IT was raining. There was a sea of black umbrellas, all open, all moving. Their rib cages gleaming copper in the dusk. Occasionally one could see the river, but it was just a glimpse, through a dark mass of moving people.
What in hell was I doing here? My teeth were cold and clamped together. My clothes were soaked, my bags were heavy and I had no umbrella.Then I felt someone holding my arm. It was Philip. We walked together silently for a while, barefoot on the sand. The people swirled about us. I hadn't seen him for thirty years! And this was a Bishop's funeral. Philip had always been in the classroom when I collected my things. We were always the last to leave -- I was slow and disorganised, and he in charge of putting things in order. He had a way of looking which was typically his -- sharply, steadfastly. It always unnerved me because it implied an objectivity of diagnoses.
"Who was the bishop to you?" he asked me, the way he always spoke, curtly, suddenly.
"My father's friend. They studied together. And to you?" I answered.
"My mother's brother."
"That close? I never knew."
"Come back with us to the house. My mother will want to see you after all these years."
"I can't. I am going to Allapuzha. I must see my father today."
"How old is he now? Seventy?"
"He had you when he was thirty-three then. How many children do you have.?"
"None" I said, smiling "I never married."
"What! I always imagined you with a thin bony husband with curly hair and ironed shirts."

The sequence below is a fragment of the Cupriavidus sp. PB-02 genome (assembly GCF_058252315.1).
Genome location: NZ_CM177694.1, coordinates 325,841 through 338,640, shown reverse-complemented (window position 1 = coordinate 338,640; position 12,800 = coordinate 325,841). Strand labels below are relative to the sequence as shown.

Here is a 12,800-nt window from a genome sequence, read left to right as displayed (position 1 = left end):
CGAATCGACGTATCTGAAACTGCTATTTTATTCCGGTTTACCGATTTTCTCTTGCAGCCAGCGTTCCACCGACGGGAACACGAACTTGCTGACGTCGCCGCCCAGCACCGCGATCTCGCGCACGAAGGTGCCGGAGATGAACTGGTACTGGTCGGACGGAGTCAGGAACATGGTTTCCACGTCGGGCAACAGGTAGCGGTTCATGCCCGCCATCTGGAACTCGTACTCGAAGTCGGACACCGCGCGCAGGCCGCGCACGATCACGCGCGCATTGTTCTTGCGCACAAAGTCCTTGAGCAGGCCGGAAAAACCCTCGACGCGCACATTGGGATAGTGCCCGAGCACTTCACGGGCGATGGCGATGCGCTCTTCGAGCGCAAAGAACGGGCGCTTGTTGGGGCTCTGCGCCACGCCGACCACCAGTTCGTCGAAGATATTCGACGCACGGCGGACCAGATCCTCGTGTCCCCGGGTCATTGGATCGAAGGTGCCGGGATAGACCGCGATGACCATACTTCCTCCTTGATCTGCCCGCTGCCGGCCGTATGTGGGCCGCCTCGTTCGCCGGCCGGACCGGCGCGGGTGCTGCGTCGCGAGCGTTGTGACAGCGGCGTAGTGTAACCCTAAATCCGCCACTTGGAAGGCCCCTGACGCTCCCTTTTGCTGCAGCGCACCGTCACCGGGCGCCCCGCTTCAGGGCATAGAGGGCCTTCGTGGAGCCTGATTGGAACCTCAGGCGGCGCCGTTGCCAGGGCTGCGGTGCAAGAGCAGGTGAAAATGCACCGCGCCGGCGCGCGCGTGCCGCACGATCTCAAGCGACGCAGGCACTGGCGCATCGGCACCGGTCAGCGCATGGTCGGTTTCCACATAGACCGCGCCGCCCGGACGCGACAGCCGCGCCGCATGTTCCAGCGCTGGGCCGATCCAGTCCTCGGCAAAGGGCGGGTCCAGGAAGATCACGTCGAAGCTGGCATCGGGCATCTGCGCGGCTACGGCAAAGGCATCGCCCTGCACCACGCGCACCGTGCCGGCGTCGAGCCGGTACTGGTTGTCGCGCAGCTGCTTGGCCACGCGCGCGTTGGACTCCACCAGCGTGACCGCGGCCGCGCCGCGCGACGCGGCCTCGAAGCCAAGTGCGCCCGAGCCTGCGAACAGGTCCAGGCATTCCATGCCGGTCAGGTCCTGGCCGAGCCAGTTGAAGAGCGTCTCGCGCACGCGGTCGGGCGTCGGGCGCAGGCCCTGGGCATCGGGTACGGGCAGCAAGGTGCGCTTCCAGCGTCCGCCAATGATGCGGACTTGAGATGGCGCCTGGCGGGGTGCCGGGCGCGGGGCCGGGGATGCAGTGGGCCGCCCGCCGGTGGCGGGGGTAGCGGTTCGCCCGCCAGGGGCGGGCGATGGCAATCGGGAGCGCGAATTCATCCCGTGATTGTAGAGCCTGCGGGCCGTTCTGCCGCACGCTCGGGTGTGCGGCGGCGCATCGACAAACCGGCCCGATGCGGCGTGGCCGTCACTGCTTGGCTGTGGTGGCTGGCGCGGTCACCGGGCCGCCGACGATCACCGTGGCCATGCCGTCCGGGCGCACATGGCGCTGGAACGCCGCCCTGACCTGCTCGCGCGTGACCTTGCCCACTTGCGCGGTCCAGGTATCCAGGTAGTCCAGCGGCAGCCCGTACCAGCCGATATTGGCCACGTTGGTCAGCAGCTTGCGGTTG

"You thought of me."
"Often. It's a pity you had no dowry, and then you had ambitions. We would not have lasted together for long."
"You always were so shameless and cruel."
Philip let go of my arm. His hair was grey in place, and his square jaw was resolute.
"So did you become a doctor?" he asked me. He had remained on his father's land. No degrees.
"And where did you go?"
"I went to Bombay."
"Bombay. What's it like?" he asked idly We had reached the main road. The river glinted behind us -- neither blue nor grey nor black -- just spangled by the lights of the roadside.
"Sounds like Europe."
"Been there?" I started laughing.
"No. Who's got the time? But I watch films." He rolled up his starched linen sleeves. His wrists were very thin and the bones were very prominent.
"What about you? Did you marry?" I said as clinicalIy as possible.
"Of course I did. You know I was not destined to study like you. I grew tapioca. Export variety."
"Tapioca." l looked at him in horror.
"Why not? Don't you eat tapioca and fish any more?"
"I haven't eaten tapioca or any sort of yam since I left home."
"Come home then. There's the car -- my wife and my children -- come and meet them."
"No, I'll go. I don't want to meet them."
"Forgotten your Malayalam?"
"What are we speaking in?"
He turned his face away towards the stream of traffic coming our way. The second of the funeral cars stopped, and he got in. He slammed the door shut and looked straight ahead. His wife was very lovely -- small, squat, sturdy with a round face and laughing eyes. His daughters were at the. back sprawled across their mother. The funeral was over, they had fallen back into what looked like a general and normal state of contentment and ease. She had bangles from her wrist to her neck. In all probability she never took them off. Tapioca Export Limited. Philip was doing well.
It was not strange really the quick intimacy we had fallen into. I may be protesting too much, but it was not sexual, and it was not because it was Philip. Men always talked to me with an ease -- not flirtatious-- but a closeness that came from the belief that I, as a physician, understood their bodies, anonymously and immediately. Bare all. I am forty-seven! Not so old -- half way through life, since everyone lives to a great age in my family. The longevity was a charm, not a curse. All the men and women in both father's line and mother's line, had this great gift of a long life. How did they spent it? Reading newspapers and the Bible, looking up for a moment when over-ripe jackfruit dashed to the ground in some nearby field.